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Created by three guys who love BSD, we cover the latest news and have an extensive series of tutorials, as well as interviews with various people from all areas of the BSD community. It also serves as a platform for support and questions. We love and advocate FreeBSD, OpenBSD, NetBSD, DragonFlyBSD a… read more


311: Conference Gear Breakdown

NetBSD 9.0 release process has started, xargs, a tale of two spellcheckers, Adapting TriforceAFL for NetBSD, Exploiting a no-name freebsd kernel vulnerability, and more.

Headlines NetBSD 9.0 release process has started

If you have been following source-changes, you may have noticed the creation of the netbsd-9 branch! It has some really exciting items that we worked on:

  • New AArch64 architecture support:
    • Symmetric and asymmetrical multiprocessing support (aka big.LITTLE)
    • Support for running 32-bit binaries
    • UEFI and ACPI support
    • Support for SBSA/SBBR (server-class) hardware.
  • The FDT-ization of many ARM boards:
    • the 32-bit GENERIC kernel lists 129 different DTS configurations
    • the 64-bit GENERIC64 kernel lists 74 different DTS configurations
    • All supported by a single kernel, without requiring per-board configuration.
  • Graphics driver update, matching Linux 4.4, adding support for up to Kaby Lake based Intel graphics devices.
  • ZFS has been updated to a modern version and seen many bugfixes.
  • New hardware-accelerated virtualization via NVMM.
  • NPF performance improvements and bug fixes. A new lookup algorithm, thmap, is now the default.
  • NVMe performance improvements
  • Optional kernel ASLR support, and partial kernel ASLR for the default configuration.
  • Kernel sanitizers:
    • KLEAK, detecting memory leaks
    • KASAN, detecting memory overruns
    • KUBSAN, detecting undefined behaviour
    • These have been used together with continuous fuzzing via the syzkaller project to find many bugs that were fixed.
  • The removal of outdated networking components such as ISDN and all of its drivers
  • The installer is now capable of performing GPT UEFI installations.
  • Dramatically improved support for userland sanitizers, as well as the option to build all of NetBSD's userland using them for bug-finding.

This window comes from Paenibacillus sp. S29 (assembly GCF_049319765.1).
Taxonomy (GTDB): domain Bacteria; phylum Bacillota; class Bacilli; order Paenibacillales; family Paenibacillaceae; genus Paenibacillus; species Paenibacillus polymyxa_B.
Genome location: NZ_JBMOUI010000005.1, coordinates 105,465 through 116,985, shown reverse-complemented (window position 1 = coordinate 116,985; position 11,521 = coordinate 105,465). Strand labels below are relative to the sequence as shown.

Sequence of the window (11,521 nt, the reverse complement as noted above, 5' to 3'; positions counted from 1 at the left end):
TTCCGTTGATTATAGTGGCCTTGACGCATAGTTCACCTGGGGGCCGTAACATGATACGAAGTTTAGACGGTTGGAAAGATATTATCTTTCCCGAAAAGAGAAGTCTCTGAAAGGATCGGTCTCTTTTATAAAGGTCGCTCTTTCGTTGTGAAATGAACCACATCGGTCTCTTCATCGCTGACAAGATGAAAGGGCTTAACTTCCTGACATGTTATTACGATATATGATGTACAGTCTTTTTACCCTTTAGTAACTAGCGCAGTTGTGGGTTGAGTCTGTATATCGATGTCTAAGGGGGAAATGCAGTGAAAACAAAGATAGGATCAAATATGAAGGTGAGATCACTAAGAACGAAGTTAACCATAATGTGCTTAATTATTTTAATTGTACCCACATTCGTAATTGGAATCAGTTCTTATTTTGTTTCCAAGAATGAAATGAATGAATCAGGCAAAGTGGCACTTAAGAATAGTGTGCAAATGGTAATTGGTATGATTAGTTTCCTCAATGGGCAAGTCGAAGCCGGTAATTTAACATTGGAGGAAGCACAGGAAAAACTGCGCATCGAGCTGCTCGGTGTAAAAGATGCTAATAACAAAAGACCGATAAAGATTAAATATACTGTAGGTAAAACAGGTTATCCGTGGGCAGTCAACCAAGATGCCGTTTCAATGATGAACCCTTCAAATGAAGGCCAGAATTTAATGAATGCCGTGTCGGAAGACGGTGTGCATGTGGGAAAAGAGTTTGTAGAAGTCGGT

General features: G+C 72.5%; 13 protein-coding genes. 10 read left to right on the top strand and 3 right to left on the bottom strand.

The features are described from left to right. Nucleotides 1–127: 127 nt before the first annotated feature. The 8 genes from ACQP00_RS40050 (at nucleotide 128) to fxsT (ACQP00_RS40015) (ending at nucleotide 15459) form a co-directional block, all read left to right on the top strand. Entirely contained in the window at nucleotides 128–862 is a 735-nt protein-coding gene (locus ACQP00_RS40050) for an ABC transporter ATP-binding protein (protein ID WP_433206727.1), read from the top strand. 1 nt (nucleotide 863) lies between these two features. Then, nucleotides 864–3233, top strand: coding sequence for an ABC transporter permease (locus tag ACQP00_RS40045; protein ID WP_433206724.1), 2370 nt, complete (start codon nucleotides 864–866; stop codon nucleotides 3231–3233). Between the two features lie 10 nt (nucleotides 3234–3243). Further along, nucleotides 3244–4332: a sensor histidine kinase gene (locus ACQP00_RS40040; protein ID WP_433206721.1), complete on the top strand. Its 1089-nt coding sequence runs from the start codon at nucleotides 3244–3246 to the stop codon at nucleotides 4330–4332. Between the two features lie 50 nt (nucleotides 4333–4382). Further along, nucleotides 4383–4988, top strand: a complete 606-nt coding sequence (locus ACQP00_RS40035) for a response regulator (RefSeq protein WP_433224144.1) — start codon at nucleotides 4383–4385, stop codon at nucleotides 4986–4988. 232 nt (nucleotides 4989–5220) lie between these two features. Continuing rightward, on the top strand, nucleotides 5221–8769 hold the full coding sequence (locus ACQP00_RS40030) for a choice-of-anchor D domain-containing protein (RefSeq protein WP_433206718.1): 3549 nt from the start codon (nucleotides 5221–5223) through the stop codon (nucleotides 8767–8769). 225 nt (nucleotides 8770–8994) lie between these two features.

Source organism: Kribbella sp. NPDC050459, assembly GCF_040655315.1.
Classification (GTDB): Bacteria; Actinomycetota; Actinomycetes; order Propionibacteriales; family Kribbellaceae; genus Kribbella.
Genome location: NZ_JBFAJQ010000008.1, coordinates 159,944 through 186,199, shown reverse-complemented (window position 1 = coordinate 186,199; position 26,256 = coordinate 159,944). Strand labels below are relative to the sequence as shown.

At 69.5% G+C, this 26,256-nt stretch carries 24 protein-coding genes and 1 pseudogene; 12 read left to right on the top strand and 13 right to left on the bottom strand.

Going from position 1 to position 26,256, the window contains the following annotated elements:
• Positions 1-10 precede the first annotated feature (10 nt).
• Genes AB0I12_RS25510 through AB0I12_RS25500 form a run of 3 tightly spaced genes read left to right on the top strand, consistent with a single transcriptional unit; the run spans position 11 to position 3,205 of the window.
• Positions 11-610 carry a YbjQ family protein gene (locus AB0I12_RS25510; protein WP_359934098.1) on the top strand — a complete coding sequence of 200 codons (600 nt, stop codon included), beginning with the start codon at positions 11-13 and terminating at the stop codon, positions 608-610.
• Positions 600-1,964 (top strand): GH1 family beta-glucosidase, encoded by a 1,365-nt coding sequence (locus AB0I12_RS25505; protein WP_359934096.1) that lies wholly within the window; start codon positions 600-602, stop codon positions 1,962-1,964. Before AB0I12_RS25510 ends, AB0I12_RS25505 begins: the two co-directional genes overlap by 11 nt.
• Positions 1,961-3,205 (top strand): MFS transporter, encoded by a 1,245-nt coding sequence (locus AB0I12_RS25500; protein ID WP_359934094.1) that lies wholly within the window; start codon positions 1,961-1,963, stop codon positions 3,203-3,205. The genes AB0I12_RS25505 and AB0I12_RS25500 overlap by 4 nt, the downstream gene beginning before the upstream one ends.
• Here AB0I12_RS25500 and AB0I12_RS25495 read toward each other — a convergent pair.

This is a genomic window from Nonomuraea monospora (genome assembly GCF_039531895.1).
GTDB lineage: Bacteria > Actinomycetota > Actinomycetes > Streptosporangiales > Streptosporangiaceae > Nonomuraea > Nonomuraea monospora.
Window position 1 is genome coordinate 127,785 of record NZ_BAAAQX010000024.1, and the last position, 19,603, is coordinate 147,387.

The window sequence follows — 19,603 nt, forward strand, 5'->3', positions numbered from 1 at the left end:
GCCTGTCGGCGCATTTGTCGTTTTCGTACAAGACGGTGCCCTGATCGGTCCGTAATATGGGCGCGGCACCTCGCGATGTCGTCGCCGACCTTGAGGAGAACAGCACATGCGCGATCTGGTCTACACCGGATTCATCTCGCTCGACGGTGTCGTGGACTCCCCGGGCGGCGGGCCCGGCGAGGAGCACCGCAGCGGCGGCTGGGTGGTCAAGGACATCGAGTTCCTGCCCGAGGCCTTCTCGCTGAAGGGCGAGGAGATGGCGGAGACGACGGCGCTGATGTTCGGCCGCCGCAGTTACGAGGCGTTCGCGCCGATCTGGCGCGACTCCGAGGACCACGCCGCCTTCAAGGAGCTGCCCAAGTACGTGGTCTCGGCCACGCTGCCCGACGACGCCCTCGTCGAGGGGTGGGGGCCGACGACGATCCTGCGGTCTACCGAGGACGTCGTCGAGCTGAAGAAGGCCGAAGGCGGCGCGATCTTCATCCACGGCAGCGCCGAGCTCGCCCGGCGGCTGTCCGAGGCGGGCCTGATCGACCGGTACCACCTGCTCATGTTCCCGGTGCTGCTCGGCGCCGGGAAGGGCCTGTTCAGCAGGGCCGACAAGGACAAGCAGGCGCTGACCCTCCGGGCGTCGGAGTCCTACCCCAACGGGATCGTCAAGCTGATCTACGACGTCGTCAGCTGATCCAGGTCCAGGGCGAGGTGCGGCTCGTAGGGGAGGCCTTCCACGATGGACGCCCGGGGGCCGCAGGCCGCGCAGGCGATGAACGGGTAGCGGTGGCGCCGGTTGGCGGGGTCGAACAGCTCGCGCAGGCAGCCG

• Update to graphics userland: Mesa was updated to 18.3.4, and llvmpipe is now available for several architectures, providing 3D graphics even in the absence of a supported GPU.

We try to test NetBSD as best as we can, but your testing can help NetBSD 9.0 a great release. Please test it and let us know of any bugs you find.

xargs wtf

xargs is probably one of the more difficult to understand of the unix command arsenal and of course that just means it’s one of the most useful too.
I discovered a handy trick that I thought was worth a share. Please note there are probably other (better) ways to do this but I did my stackoverflow research and found nothing better.
xargs — at least how I’ve most utilized it — is handy for taking some number of lines as input and doing some work per line. It’s hard to be more specific than that as it does so much else.
It literally took me an hour of piecing together random man pages + tips from 11 year olds on stack overflow, but eventually I produced this gem:
This is an example of how to find files matching a certain pattern and rename each of them. It sounds so trivial (and it is) but it demonstrates some cool tricks in an easy concept.

News Roundup PkgSrc: A Tale of Two Spellcheckers

This is a transcript of the talk I gave at pkgsrcCon 2019 in Cambridge, UK. It is about spellcheckers, but there are much more general software engineering lessons that we can learn from this case study.
The reason I got into this subject at all was my paternal leave last year, when I finally had some more time to spend working on pkgsrc. It was a tiny item in the enormous TODO file at the top of the source tree (“update enchant to version 2.2”) that made me go into this rabbit hole.

Adapting TriforceAFL for NetBSD, Part 2

I have been working on adapting TriforceAFL for NetBSD kernel syscall fuzzing. This blog post summarizes the work done until the second evaluation.
For work done during the first coding period, check out this post.

  • Summary > So far, the TriforceNetBSDSyscallFuzzer has been made available in the form of a pkgsrc package with the ability to fuzz most of NetBSD syscalls. In the final coding period of GSoC. I plan to analyse the crashes that were found until now. Integrate sanitizers, try and find more bugs and finally wrap up neatly with detailed documentation. > Last but not least, I would like to thank my mentor, Kamil Rytarowski for helping me through the process and guiding me. It has been a wonderful learning experience so far!
Exploiting a no-name freebsd kernel vulnerability
  • A new patch has been recently shipped in FreeBSD kernels to fix a vulnerability (cve-2019-5602) present in the cdrom device. In this post, we will introduce the bug and discuss its exploitation on pre/post-SMEP FreeBSD revisions. > A closer look at the commit 6bcf6e3 shows that when invoking the CDIOCREADSUBCHANNEL_SYSSPACE ioctl, data are copied with bcopy instead of the copyout primitive. This endows a local attacker belonging to the operator group with an arbitrary write primitive in the kernel memory.
[Allan and Benedicts Conference Gear Breakdown] Beastie Bits Feedback/Questions
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